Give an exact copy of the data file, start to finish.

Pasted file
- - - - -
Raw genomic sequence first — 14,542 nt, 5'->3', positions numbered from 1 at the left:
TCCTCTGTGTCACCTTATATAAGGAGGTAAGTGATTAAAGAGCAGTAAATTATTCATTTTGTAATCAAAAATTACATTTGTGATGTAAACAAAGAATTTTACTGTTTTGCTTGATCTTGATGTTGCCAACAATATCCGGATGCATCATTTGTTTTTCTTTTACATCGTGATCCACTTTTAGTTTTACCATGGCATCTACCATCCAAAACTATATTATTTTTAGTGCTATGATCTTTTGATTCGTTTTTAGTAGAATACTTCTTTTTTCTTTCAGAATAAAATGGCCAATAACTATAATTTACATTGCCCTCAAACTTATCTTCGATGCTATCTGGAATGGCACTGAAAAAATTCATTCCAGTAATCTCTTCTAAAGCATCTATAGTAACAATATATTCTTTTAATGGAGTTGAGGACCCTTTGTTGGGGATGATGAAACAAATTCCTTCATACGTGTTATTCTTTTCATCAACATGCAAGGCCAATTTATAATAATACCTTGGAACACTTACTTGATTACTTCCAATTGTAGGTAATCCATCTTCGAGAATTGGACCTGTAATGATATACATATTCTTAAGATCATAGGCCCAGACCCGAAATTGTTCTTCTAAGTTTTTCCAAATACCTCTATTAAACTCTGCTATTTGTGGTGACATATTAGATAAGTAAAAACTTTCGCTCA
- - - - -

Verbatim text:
Raw genomic sequence first — 14,542 nt, 5'->3', positions numbered from 1 at the left:
TCCTCTGTGTCACCTTATATAAGGAGGTAAGTGATTAAAGAGCAGTAAATTATTCATTTTGTAATCAAAAATTACATTTGTGATGTAAACAAAGAATTTTACTGTTTTGCTTGATCTTGATGTTGCCAACAATATCCGGATGCATCATTTGTTTTTCTTTTACATCGTGATCCACTTTTAGTTTTACCATGGCATCTACCATCCAAAACTATATTATTTTTAGTGCTATGATCTTTTGATTCGTTTTTAGTAGAATACTTCTTTTTTCTTTCAGAATAAAATGGCCAATAACTATAATTTACATTGCCCTCAAACTTATCTTCGATGCTATCTGGAATGGCACTGAAAAAATTCATTCCAGTAATCTCTTCTAAAGCATCTATAGTAACAATATATTCTTTTAATGGAGTTGAGGACCCTTTGTTGGGGATGATGAAACAAATTCCTTCATACGTGTTATTCTTTTCATCAACATGCAAGGCCAATTTATAATAATACCTTGGAACACTTACTTGATTACTTCCAATTGTAGGTAATCCATCTTCGAGAATTGGACCTGTAATGATATACATATTCTTAAGATCATAGGCCCAGACCCGAAATTGTTCTTCTAAGTTTTTCCAAATACCTCTATTAAACTCTGCTATTTGTGGTGACATATTAGATAAGTAAAAACTTTCGCTCA